The U.S. Court of Appeals for the D.C. Circuit ruled Tuesday morning in Halbig v. Burwell that the government isn’t Humpty Dumpty and so statutory text doesn’t mean whatever the government says it means. The Affordable Care Act provision at issue, which grants tax credits for people to buy health insurance, only applies to people buying policies through “exchanges established by the State” — which in any sane world can’t apply to exchanges established by the federal government. The fact that the vast majority of states (36) have declined the federal government’s invitation to establish exchanges — the list grows weekly as initially supportive states’ exchanges fail — and that the resulting system thus doesn’t function as some hoped is of no moment.
Here’s the background, in case you haven’t been following this particular Obamacare challenge. To encourage the purchase of health insurance, the Affordable Care Act added a number of deductions, exemptions, and penalties to the federal tax code. As might be expected from a 2,700-page law, these new tax provisions can interact in counterintuitive ways. As first discovered by Michael Cannon and Jonathan Adler, one of the new tax law sections, when combined with state decisionmaking and Interal Revenue Service rulemaking, has given Obamacare yet another legal problem.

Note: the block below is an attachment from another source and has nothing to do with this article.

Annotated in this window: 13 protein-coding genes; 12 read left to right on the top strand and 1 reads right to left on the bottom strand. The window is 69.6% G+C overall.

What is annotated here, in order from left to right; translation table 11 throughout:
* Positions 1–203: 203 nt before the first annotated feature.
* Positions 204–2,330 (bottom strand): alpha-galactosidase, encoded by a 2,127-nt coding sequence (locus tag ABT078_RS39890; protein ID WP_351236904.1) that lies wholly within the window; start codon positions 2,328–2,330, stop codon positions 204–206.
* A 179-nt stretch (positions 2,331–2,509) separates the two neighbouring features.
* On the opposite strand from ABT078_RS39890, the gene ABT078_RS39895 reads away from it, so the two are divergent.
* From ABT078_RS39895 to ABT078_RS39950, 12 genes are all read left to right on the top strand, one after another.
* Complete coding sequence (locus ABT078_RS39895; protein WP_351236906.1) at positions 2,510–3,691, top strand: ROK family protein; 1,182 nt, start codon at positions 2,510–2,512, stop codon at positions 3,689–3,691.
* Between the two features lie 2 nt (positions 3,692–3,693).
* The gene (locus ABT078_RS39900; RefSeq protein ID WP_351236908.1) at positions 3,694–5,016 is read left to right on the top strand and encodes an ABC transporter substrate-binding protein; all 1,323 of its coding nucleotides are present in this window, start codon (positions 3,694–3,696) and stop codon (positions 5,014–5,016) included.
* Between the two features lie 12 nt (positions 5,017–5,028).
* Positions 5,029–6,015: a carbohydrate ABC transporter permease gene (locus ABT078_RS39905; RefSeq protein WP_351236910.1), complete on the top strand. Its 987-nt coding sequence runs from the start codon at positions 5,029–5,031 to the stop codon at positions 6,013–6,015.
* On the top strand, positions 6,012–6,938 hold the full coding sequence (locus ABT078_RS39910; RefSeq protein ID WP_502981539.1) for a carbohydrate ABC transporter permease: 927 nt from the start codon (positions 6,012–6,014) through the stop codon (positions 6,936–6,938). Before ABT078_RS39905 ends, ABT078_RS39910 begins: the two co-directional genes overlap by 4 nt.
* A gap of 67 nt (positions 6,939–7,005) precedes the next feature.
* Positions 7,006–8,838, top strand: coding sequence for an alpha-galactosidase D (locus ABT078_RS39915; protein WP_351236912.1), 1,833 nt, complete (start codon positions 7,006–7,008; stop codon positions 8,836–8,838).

The legislation’s §1311 provides a subsidy for anyone who buys insurance from an insurance exchange “established by the State.” The provision was supposed to be an incentive for states to create their own exchanges, but in most states, the federal government ended up establishing its own exchange, as another section of the ACA specifies. But where §1311 only explicitly authorized a tax credit for people who buy insurance from a state exchange, the IRS issued a rule interpreting §1311 as also applying to purchases from federal exchanges.